But it is not only the excessive dryness of the air which make it seem unfeasible to install room air conditioners in server rooms. Room air conditioners systems are also unsuitable as a solution because of the air circulation required in such rooms. Being intended to optimize human wellbeing, they are designed not to create any unpleasant air flows (drafts), and so move as little air as possible. A room air conditioner circulates between 200 and 2,000 m3 of air an hour at a supply air weight between 0.2 and 0.5 m/s. That air movement is not enough, however, to reliably dissipate the concentrated heat loads of high-performance servers and so effectively prevent the creation of hotspots. Those hotspots, which can irreparably damage the IT equipment, can only be prevented with volume flow rates between 3,000 and 30,000 m3 per hour and at a suply air weight between 2 and 3 m/s.
Both of those performance figures are ultimately only delivered by precision air-conditioning systems, which for that reason alone are the only feasible solution for the air-conditioning of server rooms. Moreover, they consistently achieve a sensitive, physically detectable temperature reduction, and at most provide dehumidification only as and when required. The risk of electrostatic discharge is not unnecessarily increased as a result; nor is there any risk of the system temporarily shutting down. The room temperature thus remains constant, and also can be regulated much more precisely than with room air conditioners. A precision air-conditioning system deviates by no more than 1 °C from the set temperature. And no compromise has to be made in terms of the system's energy efficiency either, as it is fundamentally designed to produce the room climate required in equipment rooms. So investing in a precision air-conditioning system is worthwhile in every respect. Anyone who does, nevertheless, choose a room air conditioner, will often have an unpleasant surprise in the winter months at the latest, when generally dry air prevails. Many a would-be saver, tempted by the low acquisition cost and relishing good initial results, has subsequently come to regret the choice.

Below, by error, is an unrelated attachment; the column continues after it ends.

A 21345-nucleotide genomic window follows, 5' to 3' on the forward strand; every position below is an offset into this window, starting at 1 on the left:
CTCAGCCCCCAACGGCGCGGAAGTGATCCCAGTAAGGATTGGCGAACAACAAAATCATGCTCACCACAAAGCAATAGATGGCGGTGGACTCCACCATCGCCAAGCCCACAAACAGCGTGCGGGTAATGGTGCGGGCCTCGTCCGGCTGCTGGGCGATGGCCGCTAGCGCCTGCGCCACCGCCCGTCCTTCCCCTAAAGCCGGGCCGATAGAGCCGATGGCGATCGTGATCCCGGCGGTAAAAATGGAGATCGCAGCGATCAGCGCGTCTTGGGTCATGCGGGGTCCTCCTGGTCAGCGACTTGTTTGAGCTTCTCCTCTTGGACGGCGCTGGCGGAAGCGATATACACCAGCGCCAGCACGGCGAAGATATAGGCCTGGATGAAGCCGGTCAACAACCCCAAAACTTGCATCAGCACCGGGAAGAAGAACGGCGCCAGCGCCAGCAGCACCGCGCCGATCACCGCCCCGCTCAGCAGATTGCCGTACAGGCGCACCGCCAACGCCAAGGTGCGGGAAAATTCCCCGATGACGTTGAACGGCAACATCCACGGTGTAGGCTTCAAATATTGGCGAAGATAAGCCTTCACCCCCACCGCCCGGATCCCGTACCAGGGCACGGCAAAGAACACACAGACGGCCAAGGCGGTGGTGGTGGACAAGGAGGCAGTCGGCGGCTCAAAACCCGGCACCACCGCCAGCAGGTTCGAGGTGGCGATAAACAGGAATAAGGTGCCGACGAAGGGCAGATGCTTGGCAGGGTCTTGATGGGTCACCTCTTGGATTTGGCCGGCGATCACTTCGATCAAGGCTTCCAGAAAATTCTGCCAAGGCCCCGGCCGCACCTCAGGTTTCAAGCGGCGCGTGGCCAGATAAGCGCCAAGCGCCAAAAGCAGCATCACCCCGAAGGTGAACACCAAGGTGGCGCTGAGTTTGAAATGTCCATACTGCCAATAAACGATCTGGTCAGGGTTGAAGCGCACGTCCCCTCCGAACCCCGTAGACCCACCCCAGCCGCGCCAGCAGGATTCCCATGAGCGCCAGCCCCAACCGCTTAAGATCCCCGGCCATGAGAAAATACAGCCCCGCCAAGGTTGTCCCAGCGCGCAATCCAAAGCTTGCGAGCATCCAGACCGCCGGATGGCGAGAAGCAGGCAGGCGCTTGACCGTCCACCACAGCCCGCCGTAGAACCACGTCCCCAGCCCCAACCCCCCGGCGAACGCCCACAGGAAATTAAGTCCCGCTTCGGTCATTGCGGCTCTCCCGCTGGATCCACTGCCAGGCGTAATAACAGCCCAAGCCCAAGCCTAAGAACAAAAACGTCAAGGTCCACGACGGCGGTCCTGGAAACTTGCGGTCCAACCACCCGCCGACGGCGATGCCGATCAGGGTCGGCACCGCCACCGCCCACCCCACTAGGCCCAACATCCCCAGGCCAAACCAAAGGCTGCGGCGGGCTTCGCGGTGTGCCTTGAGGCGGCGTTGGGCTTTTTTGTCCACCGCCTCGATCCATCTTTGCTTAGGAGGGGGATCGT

|Performance type||Precision A/C system||Room A/C |
|Catalog output||10 kW (24 °C/50% r.F.)||10 kW (27 °C/50% r.F.)|
(24 °C/50 % r.F.)
|10 kW||7 kW|
|Latent capacity |
|0.5 kW (max.)||2.5 kW|
|Sensitive capacity |
(decrease of room temperature)
|9.5 kW||4.5 kW|
|Airflow volume||1,500-30,000 m3/h|
|Supply air weight||2-3 m/s||0.15-0.5 m/s|
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STULZ UK Ltd.
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Unit 3, First Quarter
Blenheim Road, Epsom
Surrey, KT19 9QN